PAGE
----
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i5 Quad Core, or AMD Quad Core


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#1 Steadyhndz

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Posted 30 June 2010 - 08:41 PM

Basically I'm having a hard time choosing between the i5 Quad Core or an AMD Quad Core. Both are very nice processors and I keep getting multiple opinions on which one to get and for different reasons, some are customer statistics, some are factual proofs and other opinions are based on experience. I'm a hardcore gamer kind of, and I play games like Battlefield Bad Company 2 (I can't play right now because my FPS is so bad) and I also play WoW (When I raid I'm at about 5fps which really makes it hard to play) Right now I'm running these specs



Intel Pentium D 2.8 Ghz DualCore (*)
Corshair 4GB 800MHz (DDR2)
Abit Fatal1ty Motherboard i-f90hd
BFG 250 GTS 512MB
Coolermaster GX 650Watt PSU
Coolermaster CM690

As you can see the first 3 parts are outdated (especially the CPU) and I really want to upgrade. I really want an i7, but it's a bit overkill right now, so I thought I would go with an i5 until I saw the price for the i5 Quadcore, so I started looking at AMD Quad Cores, but I did my research first and asked a few people and I got different opinions on which one to get. Then I thought that I should upgrade my RAM while I'm at it, and especially after I found out that all "i" series motherboards are all DDR3 and not DDR2.

So I'm upgrading the motherboard, CPU, and RAM, and I don't know which one to go with. I have about 300$ total right now, but I am selling some stuff on Craigslist to make more money. To get the i5 with the Motherboard and RAM, it'll cost a minimum of 400$, and if I went with the AMD Quadcore it would cost a minimum of 300$ and I don't know what to go with. I don't have a job which makes this decision 10x harder because I want to spend my money wisely.
So can you guys help me out maybe? Is the i5 really worth an extra 100$, or should I save 100$ by getting the AMD Quadcore. Just keep in mind this computer is used for school work and gaming. Not much video editing but I may get into that someday.

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#2 DJBPace07

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Posted 30 June 2010 - 10:28 PM

Welcome to the forums!!!!

I usually go for whichever processor offers the best value versus performance that fits within my budget. For a gaming rig, I suggest a CPU that is a quad core, if you can afford it, that has a 2.8 GHz. clock. Looking at Intel's lineup, that would be the i7 860 or, if you want to break my semi-rule the i5 750. Not all games are designed for quad's and thus they may be limited in terms of clock speed, hence the 2.8 GHz., and you could use a dual core setup if money is really tight. If most of the games you play are limited to two cores, a quad may be overkill but you can get a quad now to handle new games when they come out. A quad may also be a better idea if you keep PC's for more than three years as they will not become obsolete quite as quickly. Once you start gaming at higher resolutions, the i5 750 and the Phenom II 955/965 (The 965 is more expensive though identical in terms of hardware) are nearly on par +/- 5 FPS. No one games at very low resolutions, at higher resolutions, the GPU is the workhorse. Here's what I suggest you do:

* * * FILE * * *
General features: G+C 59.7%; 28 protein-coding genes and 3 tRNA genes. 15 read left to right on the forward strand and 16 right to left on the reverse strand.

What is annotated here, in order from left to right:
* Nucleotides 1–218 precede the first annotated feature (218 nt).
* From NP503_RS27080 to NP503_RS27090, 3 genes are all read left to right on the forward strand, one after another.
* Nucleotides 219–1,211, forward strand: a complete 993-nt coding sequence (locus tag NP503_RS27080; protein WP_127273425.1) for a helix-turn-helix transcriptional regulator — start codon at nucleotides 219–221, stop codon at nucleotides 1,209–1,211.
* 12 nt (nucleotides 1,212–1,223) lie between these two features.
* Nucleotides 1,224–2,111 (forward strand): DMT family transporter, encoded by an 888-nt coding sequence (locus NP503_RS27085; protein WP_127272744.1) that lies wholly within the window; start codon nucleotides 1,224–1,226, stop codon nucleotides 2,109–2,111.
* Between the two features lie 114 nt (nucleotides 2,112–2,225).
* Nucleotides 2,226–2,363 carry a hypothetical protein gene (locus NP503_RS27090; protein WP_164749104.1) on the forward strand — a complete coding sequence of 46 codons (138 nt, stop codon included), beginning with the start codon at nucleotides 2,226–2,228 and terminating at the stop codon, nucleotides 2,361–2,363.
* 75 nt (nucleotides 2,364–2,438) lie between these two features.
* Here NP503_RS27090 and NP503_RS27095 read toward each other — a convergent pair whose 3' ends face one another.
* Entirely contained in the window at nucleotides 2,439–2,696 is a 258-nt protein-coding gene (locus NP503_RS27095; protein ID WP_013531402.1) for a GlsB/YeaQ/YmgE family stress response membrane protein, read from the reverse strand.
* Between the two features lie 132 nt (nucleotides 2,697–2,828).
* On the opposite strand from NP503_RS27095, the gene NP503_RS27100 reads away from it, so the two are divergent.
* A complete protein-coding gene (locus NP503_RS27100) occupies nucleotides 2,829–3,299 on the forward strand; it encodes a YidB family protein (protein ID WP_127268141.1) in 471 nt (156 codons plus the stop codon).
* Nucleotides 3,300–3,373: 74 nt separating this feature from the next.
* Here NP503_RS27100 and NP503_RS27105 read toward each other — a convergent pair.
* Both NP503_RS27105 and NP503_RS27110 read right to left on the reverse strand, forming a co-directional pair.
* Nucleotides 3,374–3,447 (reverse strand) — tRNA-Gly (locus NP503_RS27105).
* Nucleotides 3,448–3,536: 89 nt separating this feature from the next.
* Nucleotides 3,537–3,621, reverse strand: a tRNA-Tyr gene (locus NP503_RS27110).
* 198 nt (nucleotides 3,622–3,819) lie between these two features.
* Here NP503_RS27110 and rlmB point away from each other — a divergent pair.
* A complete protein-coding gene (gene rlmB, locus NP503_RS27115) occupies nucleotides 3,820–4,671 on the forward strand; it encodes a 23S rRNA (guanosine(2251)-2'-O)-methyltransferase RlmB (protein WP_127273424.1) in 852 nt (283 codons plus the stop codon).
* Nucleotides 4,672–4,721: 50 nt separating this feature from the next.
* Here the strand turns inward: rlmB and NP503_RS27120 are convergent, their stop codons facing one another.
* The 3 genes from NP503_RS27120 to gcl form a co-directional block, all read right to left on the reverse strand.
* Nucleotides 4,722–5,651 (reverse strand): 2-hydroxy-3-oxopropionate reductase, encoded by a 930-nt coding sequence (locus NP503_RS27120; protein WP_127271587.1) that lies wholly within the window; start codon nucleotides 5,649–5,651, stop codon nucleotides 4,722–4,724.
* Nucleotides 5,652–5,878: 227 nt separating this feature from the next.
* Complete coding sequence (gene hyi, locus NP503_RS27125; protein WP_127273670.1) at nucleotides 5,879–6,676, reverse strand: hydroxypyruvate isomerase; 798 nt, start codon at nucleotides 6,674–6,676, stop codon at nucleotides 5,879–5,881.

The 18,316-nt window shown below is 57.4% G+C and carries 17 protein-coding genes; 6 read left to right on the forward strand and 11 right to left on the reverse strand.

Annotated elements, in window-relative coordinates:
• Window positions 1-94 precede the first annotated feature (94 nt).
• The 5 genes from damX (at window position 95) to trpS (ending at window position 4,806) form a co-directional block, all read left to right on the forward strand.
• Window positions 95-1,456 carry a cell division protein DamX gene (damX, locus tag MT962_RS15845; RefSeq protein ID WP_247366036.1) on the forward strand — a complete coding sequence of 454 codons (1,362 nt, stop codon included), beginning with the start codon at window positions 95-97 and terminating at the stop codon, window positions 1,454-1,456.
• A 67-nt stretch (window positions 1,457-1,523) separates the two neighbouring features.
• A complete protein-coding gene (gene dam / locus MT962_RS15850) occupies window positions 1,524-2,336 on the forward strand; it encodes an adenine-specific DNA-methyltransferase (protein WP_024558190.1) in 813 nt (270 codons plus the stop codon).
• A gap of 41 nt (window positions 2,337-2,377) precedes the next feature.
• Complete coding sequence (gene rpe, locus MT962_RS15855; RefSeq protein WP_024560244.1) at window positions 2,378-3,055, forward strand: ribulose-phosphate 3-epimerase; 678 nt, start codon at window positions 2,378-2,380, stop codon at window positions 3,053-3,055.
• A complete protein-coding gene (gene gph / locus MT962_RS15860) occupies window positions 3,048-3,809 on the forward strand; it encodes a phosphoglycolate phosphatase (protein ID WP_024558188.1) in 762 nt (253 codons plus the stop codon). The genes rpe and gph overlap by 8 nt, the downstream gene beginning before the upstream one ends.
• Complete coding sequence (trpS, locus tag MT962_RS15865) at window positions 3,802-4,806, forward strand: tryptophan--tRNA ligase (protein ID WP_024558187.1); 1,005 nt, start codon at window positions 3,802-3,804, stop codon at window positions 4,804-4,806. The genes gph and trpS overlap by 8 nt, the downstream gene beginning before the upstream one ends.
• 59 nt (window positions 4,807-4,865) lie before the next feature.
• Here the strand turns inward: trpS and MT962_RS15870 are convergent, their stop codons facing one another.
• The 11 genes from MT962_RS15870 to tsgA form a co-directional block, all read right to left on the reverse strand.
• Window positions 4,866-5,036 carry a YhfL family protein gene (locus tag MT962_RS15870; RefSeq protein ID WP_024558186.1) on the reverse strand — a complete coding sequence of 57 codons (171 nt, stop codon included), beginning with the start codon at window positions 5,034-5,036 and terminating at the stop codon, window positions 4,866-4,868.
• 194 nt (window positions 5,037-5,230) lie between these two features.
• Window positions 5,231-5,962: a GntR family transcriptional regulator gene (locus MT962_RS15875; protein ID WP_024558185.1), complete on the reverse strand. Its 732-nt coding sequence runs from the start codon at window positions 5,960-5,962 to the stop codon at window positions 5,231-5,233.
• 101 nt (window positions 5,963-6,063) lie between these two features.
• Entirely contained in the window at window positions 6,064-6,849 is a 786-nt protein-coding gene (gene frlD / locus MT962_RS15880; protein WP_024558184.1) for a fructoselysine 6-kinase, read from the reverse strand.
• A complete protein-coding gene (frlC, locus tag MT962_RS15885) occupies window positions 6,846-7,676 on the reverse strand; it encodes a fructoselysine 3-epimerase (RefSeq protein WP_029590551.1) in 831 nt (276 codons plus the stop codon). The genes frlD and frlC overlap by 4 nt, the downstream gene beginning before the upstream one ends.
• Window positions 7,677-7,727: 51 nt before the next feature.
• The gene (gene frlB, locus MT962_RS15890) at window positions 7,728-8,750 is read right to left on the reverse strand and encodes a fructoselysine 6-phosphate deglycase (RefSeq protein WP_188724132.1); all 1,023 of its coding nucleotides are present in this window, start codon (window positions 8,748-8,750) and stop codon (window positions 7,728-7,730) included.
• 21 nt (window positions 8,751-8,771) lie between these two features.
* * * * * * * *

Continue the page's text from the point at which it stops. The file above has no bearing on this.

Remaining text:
Motherboard: If money is tight and you don't want to use more than one graphics card, I would suggest the ASRock 770 EXTREME3 AM3 AMD 770 SATA 6Gb/s USB 3.0. The higher-end motherboards using the AMD 8xx chipset might be out of your price range. All AMD motherboards for the AM3 socket, most of the good ones anyway, will take only DDR3 RAM. If you want to use more than one GPU in Crossfire, which only works with ATI/AMD cards, I would go for the GIGABYTE GA-790XTA-UD4 AM3 AMD 790X.

CPU: One of the best AMD quads you can get is the AMD Phenom II X4 955 Black Edition Deneb 3.2GHz. It is not as fast as the 965, which is 200 MHz. faster, but otherwise is identical in every other way. You can easily overclock this CPU to the 965 levels and beyond with ease since it is a Black Edition CPU. If you want to save even more cash, you can go down to the AMD Phenom II X4 945 Deneb 3.0GHz, but it isn't Black Edition. If you want an inexpensive dual core, the AMD Phenom II X2 555 Black Edition Callisto 3.2GHz is also good.

Memory: This is simple, you can only use DDR3 in these motherboards. Therefore, the G.SKILL 4GB (2 x 2GB) 240-Pin DDR3 SDRAM DDR3 1333 should be used.

This should put you at around $300. Remember, you do need to install Windows again and depending on your Windows license, you may also need to repurchase a new copy to comply with the licensing. There is nothing technically blocking you from reinstalling and OEM copy of Windows, though.

Edited by DJBPace07, 06 July 2010 - 09:54 PM.

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#3 Steadyhndz

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Posted 30 June 2010 - 10:37 PM

I just made a wishlist on newegg of the RAM you put in, the first motherboard you put in, and the Quad Core at 3.0 (not 3.2) and it's perfect with my budget right now. I'll have to see how much money I can make in the next few days so I know I have at least 50$ after I buy this lol

#4 Zebug

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Posted 01 July 2010 - 02:27 PM

Welcome to the forums!!!!

This should put you at around $300. Remember, you do need to install Windows again and depending on your Windows license, you may also need to repurchase a new copy to comply with the licensing. There is nothing technically blocking you from reinstalling and OEM copy of Windows, though.



Just wanted to make sure you saw this part too that DJBPace mentioned. That could be an extra $100 right there if you have to buy another copy of windows.

#5 DJBPace07

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Posted 01 July 2010 - 09:57 PM

Zebug is right if you use an OEM/System Builder's copy of Windows. The license for those versions pair it to a specific motherboard. If you replace the motherboard, you get a new license, a.k.a. repurchase Windows. Note that this only applies if you are using an OEM or System Builder copy of Windows, full, boxed, retail copies do not have this restriction. Technically speaking, there's nothing preventing you from simply reusing an OEM copy and activating via telephone, it is only a contractual limitation. The OEM copies of Windows 7 cost $100 and you may be able to get discounts through work, school, or an MSDN or TechNet subscription.